For years, scientists have been saying that another life-changing pandemic is undoubtedly right around the corner, but they just didn't know when exactly. However, they did know that we would not be prepared for it. So, of course, COVID-19 took us all by surprise.
When the United States saw its first case of COVID-19 in late January, we were told not to worry, and that the flu is still the bigger threat. Well, the first COVID-19 death was confirmed on February 29 and a month later, on March 29, we saw more than 2,500 deaths. By April 7, we started seeing a daily death toll of approximately 2,000. From April 7 to April 18, the US saw more than 28,000 deaths in 11 days alone. After this increase in deaths, we now know that COVID-19 is a serious threat. But just how serious is it? According to Dr. Anthony Fauci, the director of the National Institute of Allergy and Infectious Disease (NIAID), COVID-19 could be as much as 10 times more deadly than the flu.
1. First, the personal protective equipment (PPE) shortage. Then the ventilator shortage. Now the dialysis supply shortage.
Doctors are starting to see COVID-19 patients die not just because of lowered oxygen levels but because of blood clots so significant that the dialysis machines are clotting as well. According to Dr. David Charytan, the head of nephrology at NYU Langone Health, 10 percent of ICU patients are normally on dialysis. However, "We're seeing 20 percent to 30 percent needing dialysis." According to Dr. Enrique Lopez, a surgical intensive care specialist at Phoebe Putney Health System in Albany, Georgia, having an overload of patients needing dialysis means that "You have to try to decide who's going to get dialysis and who's not."
We saw this problem first with PPE, second with ventilators, and now we're seeing it again, but this time with dialysis machines. If this trend of shortages continues, what will be next?
2. COVID-19 vs. influenza
Although the flu and COVID-19 both show the same basic flu-like symptoms, COVID-19 is deadlier. As University College London professor Hugh Montgomery told Channel 4,
"Normal flu, if I get that, I'm going to infect on average 1.3, 1.4 people... by the time it's happened 10 times, I've been responsibly for about 14 cases of flu... This coronavirus is very, very infectious, so every person passes to it three, now that doesn't sound like much of a difference, but if each of those three pass it to three and that happens in 10 layers, I have been responsible for infecting 59,000 people."
To see a visualization of how 10 rounds of infection with the flu differs from that of COVID-19, click here to watch a great explanation.
As I previously stated, the month of April has been seeing a trend of approximately 2,000 deaths per day. If this trend continues for the next thirty days, we will see 60,000 deaths in the U.S. in one month alone (the flu can kill about 60,000 Americans in one year). As of April 18, more than 39,000 deaths have already occurred in the span of two months. But not only that, we still have to take into consideration the number of deaths that occur during the downfall of this death curve. Let's think hypothetically for a moment — let's say that we see 40,000 deaths by the end of April, and the death curve turns the other direction, going downhill for the rest of the year. We see 40,000 deaths going up that curve, and going down we will see the same. This means if the peak is truly over and the death curve starts to take a downward turn by May, then we will see a total of 80,000 deaths at the end of it all.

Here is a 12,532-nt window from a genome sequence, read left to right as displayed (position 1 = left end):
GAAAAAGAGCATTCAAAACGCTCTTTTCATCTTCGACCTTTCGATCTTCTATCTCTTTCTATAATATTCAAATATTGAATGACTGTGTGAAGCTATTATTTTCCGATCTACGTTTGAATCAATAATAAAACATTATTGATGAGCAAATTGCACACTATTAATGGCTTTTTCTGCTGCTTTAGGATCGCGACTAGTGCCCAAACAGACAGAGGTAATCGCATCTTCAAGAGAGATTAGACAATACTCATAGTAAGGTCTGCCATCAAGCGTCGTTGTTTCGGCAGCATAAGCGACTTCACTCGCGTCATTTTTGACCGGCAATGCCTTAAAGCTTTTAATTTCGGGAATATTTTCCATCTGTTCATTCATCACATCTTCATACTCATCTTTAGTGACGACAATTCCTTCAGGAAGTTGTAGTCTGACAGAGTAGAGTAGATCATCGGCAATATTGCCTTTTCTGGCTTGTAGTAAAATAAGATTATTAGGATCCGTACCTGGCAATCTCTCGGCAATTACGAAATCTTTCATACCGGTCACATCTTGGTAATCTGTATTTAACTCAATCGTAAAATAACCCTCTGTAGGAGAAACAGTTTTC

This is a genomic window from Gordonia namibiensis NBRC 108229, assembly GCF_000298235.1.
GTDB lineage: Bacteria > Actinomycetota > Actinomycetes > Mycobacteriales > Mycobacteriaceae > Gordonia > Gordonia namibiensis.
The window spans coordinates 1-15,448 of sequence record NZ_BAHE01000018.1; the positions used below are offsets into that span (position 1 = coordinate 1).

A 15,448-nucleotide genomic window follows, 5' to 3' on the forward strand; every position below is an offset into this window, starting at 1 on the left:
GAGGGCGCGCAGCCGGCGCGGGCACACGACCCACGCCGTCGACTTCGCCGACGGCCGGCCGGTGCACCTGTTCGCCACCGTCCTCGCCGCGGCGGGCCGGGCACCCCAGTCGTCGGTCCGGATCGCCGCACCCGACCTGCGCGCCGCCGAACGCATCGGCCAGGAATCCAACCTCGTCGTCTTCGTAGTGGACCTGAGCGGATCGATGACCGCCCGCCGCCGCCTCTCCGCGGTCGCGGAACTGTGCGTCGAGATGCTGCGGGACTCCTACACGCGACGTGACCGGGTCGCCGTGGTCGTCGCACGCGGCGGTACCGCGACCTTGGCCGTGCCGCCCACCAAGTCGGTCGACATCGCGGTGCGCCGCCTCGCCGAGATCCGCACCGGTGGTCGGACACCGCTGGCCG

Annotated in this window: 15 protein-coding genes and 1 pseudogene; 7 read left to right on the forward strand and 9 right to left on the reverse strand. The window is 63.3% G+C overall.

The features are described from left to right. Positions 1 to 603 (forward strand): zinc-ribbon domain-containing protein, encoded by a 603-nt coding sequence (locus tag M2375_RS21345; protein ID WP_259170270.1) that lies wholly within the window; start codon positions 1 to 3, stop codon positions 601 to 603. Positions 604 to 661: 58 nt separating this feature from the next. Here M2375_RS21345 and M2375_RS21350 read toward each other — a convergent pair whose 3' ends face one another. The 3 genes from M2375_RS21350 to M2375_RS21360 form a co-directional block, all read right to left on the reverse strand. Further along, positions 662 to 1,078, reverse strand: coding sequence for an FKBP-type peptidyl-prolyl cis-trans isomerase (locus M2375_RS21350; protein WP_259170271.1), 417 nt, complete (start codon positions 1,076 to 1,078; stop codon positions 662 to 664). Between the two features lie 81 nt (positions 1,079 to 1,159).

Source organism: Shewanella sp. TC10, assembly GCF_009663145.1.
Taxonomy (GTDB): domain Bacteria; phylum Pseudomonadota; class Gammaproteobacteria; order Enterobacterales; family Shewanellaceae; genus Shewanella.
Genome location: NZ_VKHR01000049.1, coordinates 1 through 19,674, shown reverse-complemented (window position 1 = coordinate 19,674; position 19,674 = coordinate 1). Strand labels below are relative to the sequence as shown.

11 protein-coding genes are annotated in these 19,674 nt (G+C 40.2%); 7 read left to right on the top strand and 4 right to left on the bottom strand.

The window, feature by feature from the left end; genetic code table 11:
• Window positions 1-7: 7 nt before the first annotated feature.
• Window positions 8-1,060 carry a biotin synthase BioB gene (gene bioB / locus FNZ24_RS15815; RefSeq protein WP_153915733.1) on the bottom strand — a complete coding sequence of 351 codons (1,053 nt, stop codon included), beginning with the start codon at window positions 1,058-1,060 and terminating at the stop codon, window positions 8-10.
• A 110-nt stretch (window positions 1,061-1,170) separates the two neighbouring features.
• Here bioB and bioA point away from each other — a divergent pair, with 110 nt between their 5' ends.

The problem is, now that people are calling for the U.S. to reopen, it is inevitable that we will continue to see new cases, and therefore, new deaths. In order to save the most lives, reopening the country is not a logical decision. First, everyone was concerned about reaching 100,000 deaths worldwide. Now, we should be concerned about reaching 100,000 deaths in the United States alone (and possibly beyond that).
3. We will most likely see a second wave, and possibly even a third.
If we take a look back into history, the United States saw three waves of infections and deaths during the short-lived Spanish Flu of the 1918 pandemic (and the worst death toll during the second wave). The U.S. also saw three waves during the Russian Flu of the 1889 pandemic. Considering the fact that past pandemics had multiple waves, it is not unlikely that COVID-19 will have the same. We simply cannot assume that we will experience one peak, and one peak only, of this virus. Although antibody therapy seems to be quite successful, we still don't know how long it will keep a person immune to COVID-19 and there is certainly not enough for everyone either. Therefore, the only way out of this pandemic is with a vaccine. And without a vaccine available to us for at least another year, we will continue to see COVID-19 as a threat to the human race throughout the rest of 2020 and possibly into 2021, as well.
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Although some people are quick to reopen the economy, the war we've been fighting for the past three months is not over. The American economy has been through its ups and downs, and every time, it is able to get back up better than ever. However, now is certainly not the time to jump-start the economy back up. Lives are still being lost, and they will continue to be if we do not handle the reopening of this country the way we should. Reopening causes the prevention of spread to not be taken seriously, and we currently do not have access to widespread testing. Therefore, in order to save the most lives, reopening the country is not a logical decision.
Would you rather lose a job or lose someone who's close to you? I would much rather lose a job — lives are not replaceable.
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